That doesn’t mean that vulnerability on the southern border isn’t something we are still not very worried about. We wish we had a better ability to control our southern border and to prevent potential criminals and terrorists from crossing. But from the terrorism perspective it’s more of a potential problem than an actual problem.

Are the extremist groups posing a terror threat – groups like neo-Nazis, extreme lefts or rights and are we ready for them?

It’s an interesting question. When I think about terrorism inside the United States, it’s no longer a question simply of Sunni jihadist terrorism, whether it’s al-Qaida or ISIS.

When a community is worried about that kind of violence or terrorism it’s just as often tied to something like right wing extremist or some racially motivated ideological agenda.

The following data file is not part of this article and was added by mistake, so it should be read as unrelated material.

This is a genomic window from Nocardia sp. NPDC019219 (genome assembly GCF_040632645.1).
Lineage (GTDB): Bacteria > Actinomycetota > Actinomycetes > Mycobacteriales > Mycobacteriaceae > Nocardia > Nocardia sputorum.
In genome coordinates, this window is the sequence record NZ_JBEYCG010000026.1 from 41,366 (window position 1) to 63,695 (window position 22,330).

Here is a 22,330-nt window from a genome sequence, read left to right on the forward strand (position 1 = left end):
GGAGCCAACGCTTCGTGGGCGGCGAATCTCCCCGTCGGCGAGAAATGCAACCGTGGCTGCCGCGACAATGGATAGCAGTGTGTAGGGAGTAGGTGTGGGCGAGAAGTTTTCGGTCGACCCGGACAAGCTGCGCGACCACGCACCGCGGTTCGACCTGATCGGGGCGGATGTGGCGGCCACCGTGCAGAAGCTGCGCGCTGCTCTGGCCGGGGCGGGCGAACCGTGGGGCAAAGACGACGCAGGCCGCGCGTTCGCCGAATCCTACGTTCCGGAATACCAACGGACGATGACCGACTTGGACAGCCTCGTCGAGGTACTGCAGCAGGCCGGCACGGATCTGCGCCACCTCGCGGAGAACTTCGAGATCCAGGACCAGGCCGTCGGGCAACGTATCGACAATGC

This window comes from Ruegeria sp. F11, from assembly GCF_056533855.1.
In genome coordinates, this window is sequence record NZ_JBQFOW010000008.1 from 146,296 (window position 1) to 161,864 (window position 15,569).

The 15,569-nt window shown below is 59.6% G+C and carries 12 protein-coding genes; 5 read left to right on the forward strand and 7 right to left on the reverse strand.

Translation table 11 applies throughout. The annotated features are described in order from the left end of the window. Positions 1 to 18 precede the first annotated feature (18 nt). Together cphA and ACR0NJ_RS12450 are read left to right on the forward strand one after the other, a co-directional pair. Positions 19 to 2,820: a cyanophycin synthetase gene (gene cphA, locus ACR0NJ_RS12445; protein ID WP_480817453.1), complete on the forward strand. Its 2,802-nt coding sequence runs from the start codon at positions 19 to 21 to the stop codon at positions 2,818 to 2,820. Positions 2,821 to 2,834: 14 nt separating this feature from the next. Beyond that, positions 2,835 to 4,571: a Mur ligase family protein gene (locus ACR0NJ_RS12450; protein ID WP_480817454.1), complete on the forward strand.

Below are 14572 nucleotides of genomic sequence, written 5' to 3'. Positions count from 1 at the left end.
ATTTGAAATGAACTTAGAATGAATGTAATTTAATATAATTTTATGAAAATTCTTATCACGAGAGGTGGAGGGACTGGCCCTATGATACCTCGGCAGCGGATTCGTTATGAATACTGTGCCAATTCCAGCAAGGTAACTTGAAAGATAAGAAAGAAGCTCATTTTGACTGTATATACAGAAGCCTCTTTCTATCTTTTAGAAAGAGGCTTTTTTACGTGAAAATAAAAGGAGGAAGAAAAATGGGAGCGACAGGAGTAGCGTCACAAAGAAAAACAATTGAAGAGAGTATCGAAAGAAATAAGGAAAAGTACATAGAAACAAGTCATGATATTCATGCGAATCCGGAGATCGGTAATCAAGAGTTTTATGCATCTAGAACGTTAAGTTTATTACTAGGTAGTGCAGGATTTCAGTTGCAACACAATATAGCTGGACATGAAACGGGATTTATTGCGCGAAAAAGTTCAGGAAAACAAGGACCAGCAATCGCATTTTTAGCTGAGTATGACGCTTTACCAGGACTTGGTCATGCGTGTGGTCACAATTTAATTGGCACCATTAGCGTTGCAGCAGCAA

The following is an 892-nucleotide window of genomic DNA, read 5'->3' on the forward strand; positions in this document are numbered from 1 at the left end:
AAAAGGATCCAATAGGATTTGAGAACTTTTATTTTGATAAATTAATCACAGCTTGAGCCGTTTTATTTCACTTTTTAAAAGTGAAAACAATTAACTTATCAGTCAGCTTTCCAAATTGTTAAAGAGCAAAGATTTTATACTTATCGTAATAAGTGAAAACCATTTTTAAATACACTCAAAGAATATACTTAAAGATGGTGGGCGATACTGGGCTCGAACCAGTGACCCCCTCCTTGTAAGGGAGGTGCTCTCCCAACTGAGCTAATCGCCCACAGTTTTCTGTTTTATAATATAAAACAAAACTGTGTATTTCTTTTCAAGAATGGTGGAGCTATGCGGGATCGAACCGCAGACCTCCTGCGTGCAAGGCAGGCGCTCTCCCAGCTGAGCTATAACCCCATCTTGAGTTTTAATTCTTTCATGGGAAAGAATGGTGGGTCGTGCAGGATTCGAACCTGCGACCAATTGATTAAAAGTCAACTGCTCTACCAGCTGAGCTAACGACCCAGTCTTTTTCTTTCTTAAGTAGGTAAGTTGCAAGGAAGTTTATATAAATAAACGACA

That means when we in the government [must] work with the community to try to identify who the potential individuals of concern are. We need to be looking at those populations, not simply looking at individuals who may be tied to the extremist Islamic ideology.

Similarly, when you go to those communities. they want help in dealing with right wing extremism just as much as they want help in dealing with ISIS or Al-Qaeda.

Are our law enforcement agencies ready for these groups, considering technological advancements like the Internet and social media, which these groups can utilize? Are they capable of being effective against them considering their rights, such as freedom of speech?